Qeema

Najafi Qeema is an Iraqi dish usually cooked during religious holidays and is given to everyone who walks by.  It is called “Qeema” and Najaf is a city in Iraq that is known for having the best recipe. With the weather being much colder this time of year, we tend to prefer warm dishes for dinner. I grew up eating a variety of stews. This one in particular is very rich in flavor, is nutritionally dense, rich in fiber and protein, and very filling.

The great thing about this dish is it can be prepared as a vegan dish by omitting the beef and relying on the chickpeas for protein. This dish is a rich source of micro and macro nutrients. Tomatoes, chickpeas, and beef are all nutritionally dense. Traditionally it is served with cooked white basmati rice.

Beef protein is a high quality protein as it contains all essential amino acids, and, in lean cooked beef, the protein content is 26-27%. In some studies it has been suggested that it may help encourage muscle maintenance and growth. Beef is also rich in conjugated linoleic acid, which in some studies it has been linked to weight loss and other health benefits. Beef is also rich in Vitamin B12, Zinc, Selenium, Iron, Niacin, Vitamin B6, and phosphorus.

Chickpeas (aka garbanzo beans) are a great legume. They provide an excellent source of fiber and protein for plant-based dieters. They are also also rich in manganese, folate and are a great source of protein. There is 15g of protein in one cup of cooked garbanzo beans.

Tomatoes are highly nutritious, with many studies showing the role tomatoes can play in preventing liver disease. Once cooked, tomatoes have a higher antioxidant activity at a lower calorie cost. They are rich in vitamin C, iron, antioxidants and lycopene – which may decrease heart disease risk and macular degeneration.

RECIPE

Ingredients: Some of the spices and herbs can be found at any Indian grocery store or online.

  • Beef chunks, 1 pound (try to get a tender cut; for this recipe I use tenderloin)
  • 1 bay leaf
  • A few cardamom pods
  • 2 dried limes ground
  • 1 Tbsp of each ground: cinnamon, cardamom, 7 spice or all spice and turmeric
  • 2 Tbsp of salt
  • ½ tsp black pepper
  • 1 small can tomato paste
  • 4 tomatoes, pureed
  • 2 Tbsp vegetable oil
  • 2 white or yellow onions, large
  • 2 cans of chickpeas
  • 2 cups white basmati rice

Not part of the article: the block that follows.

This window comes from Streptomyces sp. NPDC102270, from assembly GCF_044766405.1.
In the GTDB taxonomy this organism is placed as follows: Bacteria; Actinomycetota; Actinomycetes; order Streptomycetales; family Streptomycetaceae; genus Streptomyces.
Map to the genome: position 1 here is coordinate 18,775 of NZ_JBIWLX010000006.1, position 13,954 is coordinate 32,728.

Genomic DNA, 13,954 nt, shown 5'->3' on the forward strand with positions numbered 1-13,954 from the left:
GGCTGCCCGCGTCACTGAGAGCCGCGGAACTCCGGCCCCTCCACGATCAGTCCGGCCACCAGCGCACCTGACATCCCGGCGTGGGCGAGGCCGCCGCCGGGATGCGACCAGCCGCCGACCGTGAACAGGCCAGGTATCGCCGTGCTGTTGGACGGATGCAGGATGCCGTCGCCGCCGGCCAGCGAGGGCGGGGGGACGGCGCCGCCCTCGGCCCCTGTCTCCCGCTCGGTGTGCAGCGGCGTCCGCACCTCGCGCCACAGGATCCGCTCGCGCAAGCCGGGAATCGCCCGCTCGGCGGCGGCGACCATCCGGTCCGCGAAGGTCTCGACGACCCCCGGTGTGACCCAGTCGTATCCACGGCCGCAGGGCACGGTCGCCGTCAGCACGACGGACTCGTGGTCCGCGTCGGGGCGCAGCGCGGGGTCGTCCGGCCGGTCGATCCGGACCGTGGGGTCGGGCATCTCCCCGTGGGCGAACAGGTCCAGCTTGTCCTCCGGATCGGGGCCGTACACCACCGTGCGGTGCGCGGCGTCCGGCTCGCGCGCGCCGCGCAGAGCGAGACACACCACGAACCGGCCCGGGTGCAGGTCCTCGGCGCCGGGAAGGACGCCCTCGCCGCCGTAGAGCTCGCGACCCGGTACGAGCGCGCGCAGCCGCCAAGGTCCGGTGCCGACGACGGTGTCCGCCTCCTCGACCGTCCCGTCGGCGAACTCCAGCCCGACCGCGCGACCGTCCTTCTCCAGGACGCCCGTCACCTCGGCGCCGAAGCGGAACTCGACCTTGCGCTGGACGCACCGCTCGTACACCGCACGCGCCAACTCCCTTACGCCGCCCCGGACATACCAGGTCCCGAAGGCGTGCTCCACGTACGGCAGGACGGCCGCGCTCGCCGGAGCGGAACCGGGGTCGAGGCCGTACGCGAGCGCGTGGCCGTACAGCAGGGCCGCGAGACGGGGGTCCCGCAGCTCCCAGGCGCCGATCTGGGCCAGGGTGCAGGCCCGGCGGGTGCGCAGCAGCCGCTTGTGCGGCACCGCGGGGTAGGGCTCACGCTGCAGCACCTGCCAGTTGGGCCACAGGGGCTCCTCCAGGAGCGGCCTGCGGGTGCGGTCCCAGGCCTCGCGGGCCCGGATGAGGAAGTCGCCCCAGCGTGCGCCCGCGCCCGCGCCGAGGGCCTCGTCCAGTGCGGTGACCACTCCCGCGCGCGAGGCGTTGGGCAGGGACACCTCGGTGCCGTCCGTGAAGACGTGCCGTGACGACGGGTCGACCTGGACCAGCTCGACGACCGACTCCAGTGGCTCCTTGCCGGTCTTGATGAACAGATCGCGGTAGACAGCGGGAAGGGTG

• ½ tsp saffron, to taste
  • 1 liter of water
  • 2 Tbsp of butter, or olive oil

Instructions: (the stew)

  • Boil beef for about an hour and a half with the bay leaf and cardamom pods, skimming the fat in the process. Then remove from heat and shred the beef.
  • Chop the onions and sauté in oil, once translucent add the beef, and all the spices and 1 Tbsp of salt, on medium heat and continue to sauté.
  • Rinse the chickpeas in a strainer then add to the mix and sauté making sure to stir for about 15-20 minutes on medium heat.
  • Using a potato masher, mash it all and stir, you want the chickpeas to be emulsified with the beef.
  • Add tomato puree, tomato paste, and 1 liter of water mix well and bring to boil.
  • Let the mix boil for 5 minutes, stirring frequently. Reduce heat and simmer for an hour or longer so that it thickens. Make sure to stir to prevent sticking.

Instructions (rice):

  • Wash the rice with cool water, repeat until the rinsing water is clear, then soak in water.
  • Bring 2 liters of water to boil, add 1 Tbsp salt.
  • Drain the rice from the water and add to the boiling water.
  • Reserve ½ cup of water and rice mixture from the boiling pot, add the saffron to it, and let it simmer on medium heat in a separate small pot.
  • Lower heat to medium high, and wait about 7 minutes until the rice is cooked (to taste).
  • Drain the water from both pots (the saffron rice pot and the white rice pot) add the saffron rice on top of the white rice, and add the butter.
  • Lower the heat to the lowest setting, then cover.
  • Let sit for about 10 minutes, then fluff with a fork and serve.
2018-01-03T19:39:53+00:00

About the Author:

Hiba Jameel has a master’s degree in Nutrition Science and Policy from Tufts University’s Friedman School of Nutrition Science and Policy. She also holds a Bachelor of Science degree in Biochemistry and Cell Biology from the University of California, San Diego. She is also on the board of directors for A/NT Gallery, a curator and an artist herself. "I love the evidence-based approach to nutrition and love holistic nutrition as I see both worlds working together in harmony towards great health. I am a health influencer and a healthy lifestyle advocate. I do not believe that there is a single ingredient that can cure all; rather, leading a healthy lifestyle is the key to enjoying a long, healthy lifespan. My thesis proposal was about the possible prevention or delay of chronic illnesses through nutrition as an aid to a healthy lifestyle, after studying the dietary habits of centenarians living in the blue zones, specifically the Mediterranean regions. I aspire to be a part of a big chronic illnesses prevention movement that can help people enjoy a fruitful life. When I am not studying, spending time with family or conducting research, I enjoy working out, painting, drawing, and landscape photography."

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